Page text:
PS: Miniature golfing! Afternoon-to-evening of another quiet day in South Carolina.


The bear barkeep of the miniature golf place's shooting gallery. I don't know whether he does anything interactive when you put money in or if you shoot him or whatnot. Somehow frozen in place he looks a bit tipsy to me.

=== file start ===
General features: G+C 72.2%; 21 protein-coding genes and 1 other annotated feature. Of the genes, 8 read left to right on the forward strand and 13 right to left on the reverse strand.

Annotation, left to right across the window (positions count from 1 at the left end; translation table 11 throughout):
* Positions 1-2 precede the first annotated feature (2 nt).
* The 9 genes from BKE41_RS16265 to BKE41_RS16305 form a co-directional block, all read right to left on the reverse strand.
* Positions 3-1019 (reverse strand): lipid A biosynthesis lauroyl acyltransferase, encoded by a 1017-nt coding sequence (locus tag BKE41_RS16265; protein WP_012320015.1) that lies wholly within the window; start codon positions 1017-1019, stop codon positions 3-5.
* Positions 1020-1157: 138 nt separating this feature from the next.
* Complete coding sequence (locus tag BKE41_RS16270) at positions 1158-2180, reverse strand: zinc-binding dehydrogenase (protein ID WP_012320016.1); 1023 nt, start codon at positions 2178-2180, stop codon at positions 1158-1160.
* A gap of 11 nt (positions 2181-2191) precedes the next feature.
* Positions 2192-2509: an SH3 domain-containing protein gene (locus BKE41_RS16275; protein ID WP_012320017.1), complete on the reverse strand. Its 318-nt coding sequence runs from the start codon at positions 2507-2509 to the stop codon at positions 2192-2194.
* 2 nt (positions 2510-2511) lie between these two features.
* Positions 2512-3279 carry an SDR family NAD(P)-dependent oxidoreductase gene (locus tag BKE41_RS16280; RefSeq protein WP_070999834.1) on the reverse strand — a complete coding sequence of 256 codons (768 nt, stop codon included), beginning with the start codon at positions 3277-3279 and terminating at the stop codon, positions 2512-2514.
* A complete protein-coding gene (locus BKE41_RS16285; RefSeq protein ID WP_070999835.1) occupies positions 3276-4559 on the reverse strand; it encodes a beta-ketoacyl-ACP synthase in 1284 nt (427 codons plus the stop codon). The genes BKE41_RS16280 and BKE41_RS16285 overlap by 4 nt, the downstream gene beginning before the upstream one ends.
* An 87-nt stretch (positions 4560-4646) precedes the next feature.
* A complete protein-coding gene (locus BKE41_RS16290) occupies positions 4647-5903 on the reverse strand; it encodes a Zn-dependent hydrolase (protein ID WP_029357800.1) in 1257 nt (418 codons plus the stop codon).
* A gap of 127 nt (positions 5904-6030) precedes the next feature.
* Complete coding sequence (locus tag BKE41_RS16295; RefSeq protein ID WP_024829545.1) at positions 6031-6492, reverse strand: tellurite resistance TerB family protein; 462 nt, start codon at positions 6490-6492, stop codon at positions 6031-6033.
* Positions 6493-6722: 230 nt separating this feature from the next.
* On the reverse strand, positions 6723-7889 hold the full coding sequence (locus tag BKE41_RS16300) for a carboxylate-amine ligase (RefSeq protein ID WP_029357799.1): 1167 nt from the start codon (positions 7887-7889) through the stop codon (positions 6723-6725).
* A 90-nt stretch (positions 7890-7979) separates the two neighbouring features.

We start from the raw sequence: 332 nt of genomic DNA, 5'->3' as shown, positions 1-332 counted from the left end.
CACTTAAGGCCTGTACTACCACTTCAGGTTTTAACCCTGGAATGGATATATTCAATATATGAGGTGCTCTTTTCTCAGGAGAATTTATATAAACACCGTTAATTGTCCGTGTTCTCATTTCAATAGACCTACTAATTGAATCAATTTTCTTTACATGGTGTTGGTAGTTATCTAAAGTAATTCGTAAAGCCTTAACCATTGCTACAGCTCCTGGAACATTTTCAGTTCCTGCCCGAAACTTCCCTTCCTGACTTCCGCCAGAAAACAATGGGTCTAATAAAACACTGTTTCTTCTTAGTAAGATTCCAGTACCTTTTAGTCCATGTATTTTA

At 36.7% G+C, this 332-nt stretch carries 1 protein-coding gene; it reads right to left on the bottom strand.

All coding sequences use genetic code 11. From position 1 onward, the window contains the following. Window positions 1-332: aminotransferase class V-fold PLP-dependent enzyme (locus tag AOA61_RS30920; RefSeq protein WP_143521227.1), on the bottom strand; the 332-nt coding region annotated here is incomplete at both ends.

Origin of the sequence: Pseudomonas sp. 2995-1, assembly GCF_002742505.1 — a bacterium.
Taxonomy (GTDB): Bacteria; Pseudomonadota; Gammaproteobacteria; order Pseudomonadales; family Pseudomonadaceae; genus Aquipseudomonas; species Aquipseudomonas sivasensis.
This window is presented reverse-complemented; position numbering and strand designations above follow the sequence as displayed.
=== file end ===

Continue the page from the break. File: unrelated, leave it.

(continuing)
Indoor bumper car track with the rotating bumper cars we would encounter several more times in 2017, including at the Columbus Zoo and at the iPlay America in New Jersey.


Actual miniature golf in evidence. I think this was the most interesting hole because of the real actual water hazard so close to the cup. It's nothing as wild or interesting as at Kokomo's, but that place is crazy.

Tags: charleston, kennywood, pinburgh 2017

Posts from This Journal “kennywood” Tag